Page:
|Número de publicación||US4420657 A|
|Tipo de publicación||Concesión|
|Número de solicitud||US 06/316,230|
|Fecha de publicación||13 Dic 1983|
|Fecha de presentación||29 Oct 1981|
|Fecha de prioridad||29 Oct 1981|
|Número de publicación||06316230, 316230, US 4420657 A, US 4420657A, US-A-4420657, US4420657 A, US4420657A|
|Inventores||Wallace K. Larkin|
|Cesionario original||Acs Communications, Inc.|
|Exportar cita||BiBTeX, EndNote, RefMan|
|Citas de patentes (9), Otras citas (1), Citada por (55), Clasificaciones (10), Eventos legales (10)|
|Enlaces externos: USPTO, Cesión de USPTO, Espacenet|
The subject invention relates to an adjustable minature headset particularly adapted for use with a telephone. The headset includes both microphone and receiver elements which are connectable to a dual amplifier circuit for boosting both incoming and outgoing signals. The headset is relatively small and lightweight and may be readily adjusted for maximum comfort of the wearer.
In the prior art, a variety of headsets were developed for use with telephone systems. Presently, the primary users of headsets are attendants, such as switchboard operators and reservation clerks, who spend much of the day speaking on the telephone. By wearing a headset, the attendant is free to use her hands for other tasks including message taking, or typing on a keyboard. In addition, the attendant is not required to press a heavy handset against her ear which can be both uncomfortable and tiring.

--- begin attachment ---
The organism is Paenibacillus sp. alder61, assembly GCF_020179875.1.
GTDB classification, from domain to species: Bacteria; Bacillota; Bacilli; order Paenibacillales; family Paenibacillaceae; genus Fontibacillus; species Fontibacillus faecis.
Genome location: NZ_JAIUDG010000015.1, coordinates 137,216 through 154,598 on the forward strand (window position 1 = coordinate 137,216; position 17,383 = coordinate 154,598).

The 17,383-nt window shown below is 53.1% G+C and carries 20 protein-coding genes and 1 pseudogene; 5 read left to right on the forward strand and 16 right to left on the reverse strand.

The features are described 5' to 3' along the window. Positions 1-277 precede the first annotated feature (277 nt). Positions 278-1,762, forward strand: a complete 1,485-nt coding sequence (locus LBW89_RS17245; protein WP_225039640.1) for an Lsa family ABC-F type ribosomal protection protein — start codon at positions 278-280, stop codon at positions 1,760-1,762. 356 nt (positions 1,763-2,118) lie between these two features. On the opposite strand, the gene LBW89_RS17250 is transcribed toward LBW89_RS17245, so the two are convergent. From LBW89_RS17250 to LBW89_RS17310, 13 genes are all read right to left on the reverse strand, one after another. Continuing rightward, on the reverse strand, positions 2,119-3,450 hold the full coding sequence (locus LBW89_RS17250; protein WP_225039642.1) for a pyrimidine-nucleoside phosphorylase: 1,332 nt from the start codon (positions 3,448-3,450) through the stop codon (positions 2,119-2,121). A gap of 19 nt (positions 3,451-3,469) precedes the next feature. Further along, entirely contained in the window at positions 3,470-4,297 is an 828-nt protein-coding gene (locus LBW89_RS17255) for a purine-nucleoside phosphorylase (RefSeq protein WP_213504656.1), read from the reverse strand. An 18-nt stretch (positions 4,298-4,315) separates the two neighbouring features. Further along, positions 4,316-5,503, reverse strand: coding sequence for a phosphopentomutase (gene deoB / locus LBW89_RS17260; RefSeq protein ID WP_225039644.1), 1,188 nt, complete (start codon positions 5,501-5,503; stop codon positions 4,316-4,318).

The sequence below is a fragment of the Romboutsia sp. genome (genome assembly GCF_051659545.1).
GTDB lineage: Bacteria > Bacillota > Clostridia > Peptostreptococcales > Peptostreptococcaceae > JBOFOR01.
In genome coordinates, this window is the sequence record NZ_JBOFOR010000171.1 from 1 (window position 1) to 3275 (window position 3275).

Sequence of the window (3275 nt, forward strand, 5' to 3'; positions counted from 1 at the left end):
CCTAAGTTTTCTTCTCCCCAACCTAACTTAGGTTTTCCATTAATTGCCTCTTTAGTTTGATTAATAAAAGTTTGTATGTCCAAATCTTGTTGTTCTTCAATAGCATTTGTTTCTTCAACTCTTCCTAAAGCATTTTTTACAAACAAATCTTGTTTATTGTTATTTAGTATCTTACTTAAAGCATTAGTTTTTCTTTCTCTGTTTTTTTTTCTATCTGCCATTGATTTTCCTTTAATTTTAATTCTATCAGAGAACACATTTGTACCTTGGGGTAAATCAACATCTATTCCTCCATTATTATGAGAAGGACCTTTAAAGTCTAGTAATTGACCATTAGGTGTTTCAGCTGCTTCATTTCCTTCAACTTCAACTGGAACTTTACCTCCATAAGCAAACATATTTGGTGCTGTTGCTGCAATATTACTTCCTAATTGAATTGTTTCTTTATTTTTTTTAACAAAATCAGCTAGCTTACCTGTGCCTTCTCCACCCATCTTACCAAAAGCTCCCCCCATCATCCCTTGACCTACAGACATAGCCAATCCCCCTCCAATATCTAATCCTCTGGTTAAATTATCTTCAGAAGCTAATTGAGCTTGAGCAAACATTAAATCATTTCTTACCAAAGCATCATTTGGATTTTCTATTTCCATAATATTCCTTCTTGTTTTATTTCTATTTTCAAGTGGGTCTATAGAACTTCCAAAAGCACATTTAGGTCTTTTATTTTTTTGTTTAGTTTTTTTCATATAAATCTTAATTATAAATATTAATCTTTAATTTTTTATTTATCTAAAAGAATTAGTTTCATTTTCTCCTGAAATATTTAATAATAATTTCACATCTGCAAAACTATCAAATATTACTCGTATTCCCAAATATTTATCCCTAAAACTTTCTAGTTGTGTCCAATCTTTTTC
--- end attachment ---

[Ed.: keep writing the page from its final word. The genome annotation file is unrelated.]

Even though the prior art headsets had certain advantages over a standard telephone handset, the market for headsets still remains fairly limited. More specifically, the prior art headsets have various shortcomings which prevent them from being more universally accepted in the business world. As can be appreciated, there are many occupations where a significant portion of the work day is spent on the telephone. It is an object of the subject invention to provide a new and improved miniature headset which overcomes the shortcomings of the prior art and which will be accepted in a wide range of markets.